We Have a New President!

Introducing the 4th President of University of Mobile:

Timothy L. Smith, PhD, PhD, CRNA, APRN


On the morning of April 11, 2016, the University of Mobile Board of Trustees gathered in Harrigan Center conference room on campus for a meeting that would set a new course for the future of the 54-year-old Baptist college.

The first word from the meeting came at 11:51 a.m. by way of a text from Board Chair Fred Wilson: We have a new President!

By unanimous vote, Dr. Timothy L. Smith became the fourth president of University of Mobile.

Soon after, Wilson and outgoing president Dr. Mark Foley introduced Smith and his wife, Penney, at a press conference in Harrigan Center. Later, they were welcomed at Ram Hall with a standing ovation from students, faculty and staff.

“I stand here grateful and humbled by the decision made earlier today by God and the Board of Trustees,” Smith told the UM family. “My wife, Penney, and I are overwhelmed with God’s grace, your hospitality, and the opportunity to partner with you in advancing University of Mobile as a Christ-centered educational institution that honors God in equipping students for their future profession.”

Earlier, Wilson described the new president as “a tireless worker and a great visionary with a broad range of experience. Dr. Tim Smith will be a president for every constituency of the university.”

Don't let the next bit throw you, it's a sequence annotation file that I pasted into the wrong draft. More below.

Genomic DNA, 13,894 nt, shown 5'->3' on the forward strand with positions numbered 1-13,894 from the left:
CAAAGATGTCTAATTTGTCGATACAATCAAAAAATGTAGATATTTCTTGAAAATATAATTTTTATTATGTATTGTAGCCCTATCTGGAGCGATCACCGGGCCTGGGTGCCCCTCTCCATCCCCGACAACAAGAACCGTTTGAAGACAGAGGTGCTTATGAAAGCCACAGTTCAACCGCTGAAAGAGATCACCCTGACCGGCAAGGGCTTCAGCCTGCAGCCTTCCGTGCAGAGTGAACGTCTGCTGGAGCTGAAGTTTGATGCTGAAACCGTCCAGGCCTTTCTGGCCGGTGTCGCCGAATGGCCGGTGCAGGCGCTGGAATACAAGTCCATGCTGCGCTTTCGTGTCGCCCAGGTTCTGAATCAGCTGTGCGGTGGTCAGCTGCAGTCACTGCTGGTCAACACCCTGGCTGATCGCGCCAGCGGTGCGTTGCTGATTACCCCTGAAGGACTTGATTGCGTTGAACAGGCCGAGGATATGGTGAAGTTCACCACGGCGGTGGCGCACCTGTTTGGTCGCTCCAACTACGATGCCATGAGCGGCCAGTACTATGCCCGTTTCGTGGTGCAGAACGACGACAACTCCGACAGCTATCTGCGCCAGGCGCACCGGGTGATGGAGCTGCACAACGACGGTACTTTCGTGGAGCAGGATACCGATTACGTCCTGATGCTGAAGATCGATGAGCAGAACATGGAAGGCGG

Smith, 52, holds two PhDs, two master’s degrees and is licensed by the South Carolina Board of Nursing and the American Association of Nurse Anesthetists. He has extensive experience in Christian higher education and the field of healthcare education. Most recently, he was provost of Anderson University in South Carolina. Previously, he was dean of the School of Nursing at Union University in Tennessee.

Smith said he is coming to the University of Mobile to listen, collaborate, partner and build.

“The University of Mobile has a great foundation, with many building blocks already above the foundation. I believe there are huge opportunities to serve the community and partner with so many organizations. My methodology in leading as president will be a very collaborative approach. I want people inside the institution and externally to know that I’m coming in to listen; I’m coming in to collaborate; and I’m coming in to partner,” said the new president.

Smith’s first official day was set as May 16, but he was already at work immediately after the announcement, meeting with academic deans, vice presidents, student leaders, and community leaders. At a lively, laughter-filled informal meet-and-greet in Bedsole Commons, the bow-tie-wearing new president posed for photos with several similarly attired faculty and students. Flanked by Dr. and Mrs. Foley, the Smiths immediately started finding common ground and building relationships with each person they greeted.